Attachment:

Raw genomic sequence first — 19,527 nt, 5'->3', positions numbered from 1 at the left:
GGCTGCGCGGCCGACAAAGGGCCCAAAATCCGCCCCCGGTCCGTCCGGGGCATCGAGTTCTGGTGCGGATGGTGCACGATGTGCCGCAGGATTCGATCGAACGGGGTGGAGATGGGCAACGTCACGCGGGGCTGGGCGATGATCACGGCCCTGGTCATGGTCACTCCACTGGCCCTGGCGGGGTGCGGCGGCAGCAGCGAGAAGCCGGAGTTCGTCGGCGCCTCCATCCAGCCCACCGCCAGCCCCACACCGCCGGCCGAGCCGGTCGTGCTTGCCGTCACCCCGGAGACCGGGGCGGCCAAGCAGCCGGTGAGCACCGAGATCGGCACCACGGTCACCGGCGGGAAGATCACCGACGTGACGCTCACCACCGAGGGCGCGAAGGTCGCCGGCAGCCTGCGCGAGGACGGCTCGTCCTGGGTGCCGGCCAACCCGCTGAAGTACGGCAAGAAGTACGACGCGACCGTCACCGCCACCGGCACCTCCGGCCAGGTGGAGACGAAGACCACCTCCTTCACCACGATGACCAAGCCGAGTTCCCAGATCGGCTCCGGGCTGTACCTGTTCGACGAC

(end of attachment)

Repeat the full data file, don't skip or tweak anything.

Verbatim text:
Raw genomic sequence first — 19,527 nt, 5'->3', positions numbered from 1 at the left:
GGCTGCGCGGCCGACAAAGGGCCCAAAATCCGCCCCCGGTCCGTCCGGGGCATCGAGTTCTGGTGCGGATGGTGCACGATGTGCCGCAGGATTCGATCGAACGGGGTGGAGATGGGCAACGTCACGCGGGGCTGGGCGATGATCACGGCCCTGGTCATGGTCACTCCACTGGCCCTGGCGGGGTGCGGCGGCAGCAGCGAGAAGCCGGAGTTCGTCGGCGCCTCCATCCAGCCCACCGCCAGCCCCACACCGCCGGCCGAGCCGGTCGTGCTTGCCGTCACCCCGGAGACCGGGGCGGCCAAGCAGCCGGTGAGCACCGAGATCGGCACCACGGTCACCGGCGGGAAGATCACCGACGTGACGCTCACCACCGAGGGCGCGAAGGTCGCCGGCAGCCTGCGCGAGGACGGCTCGTCCTGGGTGCCGGCCAACCCGCTGAAGTACGGCAAGAAGTACGACGCGACCGTCACCGCCACCGGCACCTCCGGCCAGGTGGAGACGAAGACCACCTCCTTCACCACGATGACCAAGCCGAGTTCCCAGATCGGCTCCGGGCTGTACCTGTTCGACGAC